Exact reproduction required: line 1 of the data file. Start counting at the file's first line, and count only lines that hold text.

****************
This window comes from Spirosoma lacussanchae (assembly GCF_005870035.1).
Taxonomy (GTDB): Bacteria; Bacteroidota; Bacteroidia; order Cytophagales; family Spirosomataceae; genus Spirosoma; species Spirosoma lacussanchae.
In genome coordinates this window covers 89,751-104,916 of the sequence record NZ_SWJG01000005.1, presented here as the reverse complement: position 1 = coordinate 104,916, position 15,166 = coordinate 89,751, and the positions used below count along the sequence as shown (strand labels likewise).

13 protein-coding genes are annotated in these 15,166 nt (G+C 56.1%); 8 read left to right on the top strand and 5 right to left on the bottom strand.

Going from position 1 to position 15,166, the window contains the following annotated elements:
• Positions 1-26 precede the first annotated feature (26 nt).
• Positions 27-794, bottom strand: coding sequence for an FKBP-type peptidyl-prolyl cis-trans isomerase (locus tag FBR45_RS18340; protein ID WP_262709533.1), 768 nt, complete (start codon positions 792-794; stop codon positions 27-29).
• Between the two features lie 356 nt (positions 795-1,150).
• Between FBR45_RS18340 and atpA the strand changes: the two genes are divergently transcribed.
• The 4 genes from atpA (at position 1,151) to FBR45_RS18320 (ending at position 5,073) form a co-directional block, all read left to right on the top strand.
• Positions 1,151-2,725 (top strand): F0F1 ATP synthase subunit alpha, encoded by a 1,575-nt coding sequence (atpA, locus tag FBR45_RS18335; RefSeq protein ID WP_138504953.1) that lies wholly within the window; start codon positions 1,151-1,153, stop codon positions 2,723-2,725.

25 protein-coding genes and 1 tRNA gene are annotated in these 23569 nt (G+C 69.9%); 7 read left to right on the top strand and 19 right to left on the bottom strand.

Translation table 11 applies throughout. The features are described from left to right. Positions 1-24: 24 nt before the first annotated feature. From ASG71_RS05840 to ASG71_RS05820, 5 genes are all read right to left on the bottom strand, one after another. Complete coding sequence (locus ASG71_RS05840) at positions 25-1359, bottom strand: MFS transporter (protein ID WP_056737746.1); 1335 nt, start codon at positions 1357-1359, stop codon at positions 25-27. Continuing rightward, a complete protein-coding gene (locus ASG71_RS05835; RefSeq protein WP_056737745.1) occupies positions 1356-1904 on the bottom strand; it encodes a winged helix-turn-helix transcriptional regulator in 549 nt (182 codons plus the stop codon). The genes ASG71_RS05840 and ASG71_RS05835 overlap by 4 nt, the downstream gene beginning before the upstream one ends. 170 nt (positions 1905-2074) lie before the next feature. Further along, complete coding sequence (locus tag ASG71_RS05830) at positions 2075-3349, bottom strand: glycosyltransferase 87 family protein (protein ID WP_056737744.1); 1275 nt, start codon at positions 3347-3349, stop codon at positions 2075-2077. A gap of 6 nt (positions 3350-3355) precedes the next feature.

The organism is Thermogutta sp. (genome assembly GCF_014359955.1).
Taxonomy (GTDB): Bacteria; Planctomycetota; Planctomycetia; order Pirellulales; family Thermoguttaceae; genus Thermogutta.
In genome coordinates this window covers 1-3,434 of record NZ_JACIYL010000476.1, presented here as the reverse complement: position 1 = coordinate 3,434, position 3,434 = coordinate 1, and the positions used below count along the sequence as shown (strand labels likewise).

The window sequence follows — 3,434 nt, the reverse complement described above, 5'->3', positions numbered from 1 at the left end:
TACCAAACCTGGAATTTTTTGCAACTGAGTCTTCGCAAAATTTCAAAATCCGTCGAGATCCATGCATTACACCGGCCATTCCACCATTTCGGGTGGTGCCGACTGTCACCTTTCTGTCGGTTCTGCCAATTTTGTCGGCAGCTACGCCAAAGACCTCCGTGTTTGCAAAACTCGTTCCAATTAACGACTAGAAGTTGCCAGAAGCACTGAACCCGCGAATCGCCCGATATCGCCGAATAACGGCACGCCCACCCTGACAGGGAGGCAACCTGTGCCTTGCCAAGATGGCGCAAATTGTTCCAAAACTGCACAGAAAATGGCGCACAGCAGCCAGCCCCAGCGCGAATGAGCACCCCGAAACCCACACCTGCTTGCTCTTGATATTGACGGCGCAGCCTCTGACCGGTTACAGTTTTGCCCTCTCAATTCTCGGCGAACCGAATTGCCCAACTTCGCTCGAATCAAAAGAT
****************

This window comes from Spirosoma lacussanchae (assembly GCF_005870035.1).